Location: Healthy Body Weight ResearchTitle: Using skin carotenoids to assess dietary changes in students after one academic year of participating in the shaping healthy choices program Author
|Nguyen, Lori - University Of California|
|Scherr, Rachel - University Of California|
|Dharmar, Madan - University Of California|
|Ermakov, Igor - Consultant|
|Gellerman, Werner - Consultant|
|Keen, Carl - University Of California Agriculture And Natural Resources (UCANR)|
|Steinberg, Francene - University Of California Agriculture And Natural Resources (UCANR)|
|Young, Heather - University Of California|
|Zidenberg-cherr, Sheri - University Of California Agriculture And Natural Resources (UCANR)|
Submitted to: Journal of Nutrition Education and Behavior
Publication Type: Peer Reviewed Journal
Publication Acceptance Date: 9/16/2016
Publication Date: 1/4/2017
Publication URL: http://handle.nal.usda.gov/10113/5575809
Citation: Nguyen, L.M., Scherr, R.E., Dharmar, M., Ermakov, I.V., Gellerman, W., Jahns, L.A., Keen, C.L., Steinberg, F.M., Young, H.M., Zidenberg-Cherr, S. 2017. Using skin carotenoids to assess dietary changes in students after one academic year of participating in the shaping healthy choices program. Journal of Nutrition Education and Behavior. 49(1):73-78.e1.
Interpretive Summary: School aged children do not consume enough vegetables and fruits. As children spend a large part of their day in school, the school setting is often a place where interventions to get children to increase intake of vegetables and fruits occur. However, it is difficult to know if the intervention works because it is difficult to measure changes in intake. Most studies use self-reported vegetables and fruits to assess change, but self-report has problems such as children forgetting how much they ate or saying what they think the researcher wants to hear. Carotenoids are substances found in brightly-colored vegetables and fruits and can be measured in the blood and in the skin. As it is invasive to take blood from children and expensive to analyze, skin carotenoid measurements are a noninvasive and quick way to assess vegetable and fruit intake. We conducted this study to see if 4th grade students participating in a school-based nutrition intervention changed their vegetable intake as measured by skin carotenoids. The intervention was called the Shaping Healthy Choices Program. It included garden-enhanced education, family and community partnerships, increased regionally procured produce in the lunchroom, and school-site wellness committees and lasted one academic-year (nine months). To assess change in vegetable and fruit consumption, researchers asked for self-reported intake and measured skin carotenoids before and after the intervention. After the intervention, dietary intake of carotenoids decreased by 19% and skin carotenoids decreased by 9%, suggesting that the children consumed fewer vegetables and fruits after the intervention than before. While the reported decrease in dietary carotenoid intake was unanticipated, the skin carotenoid measurements confirmed this. Skin carotenoid data can help evaluate changes in vegetable and fruit intake.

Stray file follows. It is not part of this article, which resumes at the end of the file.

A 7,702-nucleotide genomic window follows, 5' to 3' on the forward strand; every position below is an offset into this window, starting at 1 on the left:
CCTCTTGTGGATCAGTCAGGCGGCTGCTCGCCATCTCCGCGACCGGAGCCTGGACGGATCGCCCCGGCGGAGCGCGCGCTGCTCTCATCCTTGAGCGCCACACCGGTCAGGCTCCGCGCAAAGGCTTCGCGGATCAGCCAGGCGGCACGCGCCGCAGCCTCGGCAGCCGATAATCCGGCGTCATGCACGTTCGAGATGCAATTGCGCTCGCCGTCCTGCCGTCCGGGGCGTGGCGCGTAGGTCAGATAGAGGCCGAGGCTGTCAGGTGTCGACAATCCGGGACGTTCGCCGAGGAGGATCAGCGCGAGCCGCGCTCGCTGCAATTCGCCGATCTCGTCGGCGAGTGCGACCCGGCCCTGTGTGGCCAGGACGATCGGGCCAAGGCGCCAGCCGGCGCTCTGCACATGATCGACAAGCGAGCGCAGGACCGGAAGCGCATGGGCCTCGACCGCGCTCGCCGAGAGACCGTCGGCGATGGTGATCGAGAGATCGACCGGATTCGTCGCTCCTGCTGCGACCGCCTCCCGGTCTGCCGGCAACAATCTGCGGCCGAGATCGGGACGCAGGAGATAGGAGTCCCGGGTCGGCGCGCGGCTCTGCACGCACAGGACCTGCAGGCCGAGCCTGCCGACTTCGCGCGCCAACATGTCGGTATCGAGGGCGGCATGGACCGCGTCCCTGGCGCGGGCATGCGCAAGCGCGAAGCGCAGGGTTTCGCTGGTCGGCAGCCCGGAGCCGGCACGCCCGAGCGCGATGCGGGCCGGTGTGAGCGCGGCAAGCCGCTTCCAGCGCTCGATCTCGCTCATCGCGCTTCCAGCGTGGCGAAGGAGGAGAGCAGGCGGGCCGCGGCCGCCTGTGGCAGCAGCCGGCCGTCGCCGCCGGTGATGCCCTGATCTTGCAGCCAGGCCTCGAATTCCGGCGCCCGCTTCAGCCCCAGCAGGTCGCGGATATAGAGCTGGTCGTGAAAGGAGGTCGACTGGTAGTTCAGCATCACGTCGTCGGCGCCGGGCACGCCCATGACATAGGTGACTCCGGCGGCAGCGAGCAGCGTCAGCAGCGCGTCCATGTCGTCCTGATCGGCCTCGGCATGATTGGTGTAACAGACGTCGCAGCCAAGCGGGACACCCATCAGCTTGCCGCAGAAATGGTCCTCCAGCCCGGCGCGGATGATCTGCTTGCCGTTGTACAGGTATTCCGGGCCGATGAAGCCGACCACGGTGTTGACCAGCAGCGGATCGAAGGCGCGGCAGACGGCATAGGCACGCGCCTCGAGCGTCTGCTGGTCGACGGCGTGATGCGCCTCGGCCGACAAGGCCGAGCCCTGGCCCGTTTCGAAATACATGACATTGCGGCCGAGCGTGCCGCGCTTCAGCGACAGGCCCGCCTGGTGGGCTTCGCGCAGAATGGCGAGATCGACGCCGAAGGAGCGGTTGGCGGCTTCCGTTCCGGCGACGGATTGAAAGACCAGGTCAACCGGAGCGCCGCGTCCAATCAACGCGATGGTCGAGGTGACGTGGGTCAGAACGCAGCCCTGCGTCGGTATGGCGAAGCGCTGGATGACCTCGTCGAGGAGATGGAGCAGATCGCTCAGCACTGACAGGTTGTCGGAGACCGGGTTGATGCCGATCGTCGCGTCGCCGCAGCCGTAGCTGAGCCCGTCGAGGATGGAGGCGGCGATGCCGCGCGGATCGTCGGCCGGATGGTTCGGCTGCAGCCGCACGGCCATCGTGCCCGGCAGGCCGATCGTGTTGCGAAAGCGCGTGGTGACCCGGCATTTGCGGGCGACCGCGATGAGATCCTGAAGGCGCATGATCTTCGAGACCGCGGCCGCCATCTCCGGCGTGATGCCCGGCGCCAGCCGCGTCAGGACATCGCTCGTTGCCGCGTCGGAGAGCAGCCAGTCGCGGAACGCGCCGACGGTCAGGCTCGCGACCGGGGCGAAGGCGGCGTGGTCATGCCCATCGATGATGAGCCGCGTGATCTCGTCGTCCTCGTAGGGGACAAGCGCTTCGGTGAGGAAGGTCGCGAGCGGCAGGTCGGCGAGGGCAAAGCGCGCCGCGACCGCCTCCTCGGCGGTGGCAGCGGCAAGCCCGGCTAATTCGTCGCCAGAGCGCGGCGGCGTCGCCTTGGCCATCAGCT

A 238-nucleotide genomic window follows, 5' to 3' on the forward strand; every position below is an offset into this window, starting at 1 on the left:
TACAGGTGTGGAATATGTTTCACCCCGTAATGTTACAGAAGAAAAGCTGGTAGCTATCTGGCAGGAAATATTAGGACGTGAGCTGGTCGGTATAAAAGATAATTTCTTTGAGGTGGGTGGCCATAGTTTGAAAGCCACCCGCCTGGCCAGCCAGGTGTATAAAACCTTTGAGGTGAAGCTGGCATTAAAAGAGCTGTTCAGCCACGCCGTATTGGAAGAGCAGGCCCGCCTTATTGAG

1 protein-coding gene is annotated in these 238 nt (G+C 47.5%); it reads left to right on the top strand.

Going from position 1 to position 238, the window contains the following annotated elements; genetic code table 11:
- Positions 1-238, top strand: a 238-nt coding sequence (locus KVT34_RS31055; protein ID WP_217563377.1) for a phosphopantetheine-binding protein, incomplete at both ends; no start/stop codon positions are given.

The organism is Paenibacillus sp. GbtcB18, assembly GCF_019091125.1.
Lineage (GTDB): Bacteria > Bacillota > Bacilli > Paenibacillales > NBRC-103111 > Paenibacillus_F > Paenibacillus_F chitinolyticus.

Technical Abstract: Objective: To determine whether 4th-grade students participating in the Shaping Healthy Choices Program (SHCP), a school-based nutrition intervention, change vegetable intake Design: quasi-experimental single group pre-test, post-test with a self-selected, convenience sample of students recruited at the school Participants: representative of the school population. 93/160 (58%) had dietary intake data, 82/102 (80%) had skin carotenoid data, and 30 had both dietary intake and skin carotenoid data pre-and post-intervention. Intervention(s): included garden-enhanced education, family and community partnerships, increased regionally procured produce in the lunchroom, and school-site wellness committees. Lasted one academic-year (nine months) Main Outcome Measure(s): Dietary intake of fruits, vegetables, and carotenoids, and skin carotenoids. Block Food Frequency Questionnaire measured dietary intake and resonance Raman spectroscopy (RRS) measured skin carotenoids. Analysis: ANOVA, paired t-tests, Pearson’s correlation, and linear regression analyses were used. Statistical significance at a=0.05. Results: Dietary intake of carotenoids decreased by 19% (1.47mg, n=093, P=0.05) and skin carotenoids decreased by 9% (2882 RRS intensity units, n=82, P<0.01). Change in reported intake correlated with change in skin carotenoids (r=0.43, n=30, P=0.02). Conclusions and Implications: While the reported decrease in carotenoid intake was unanticipated, the RRS measurements confirmed this. RRS data can help evaluate changes in fruit and vegetable intake.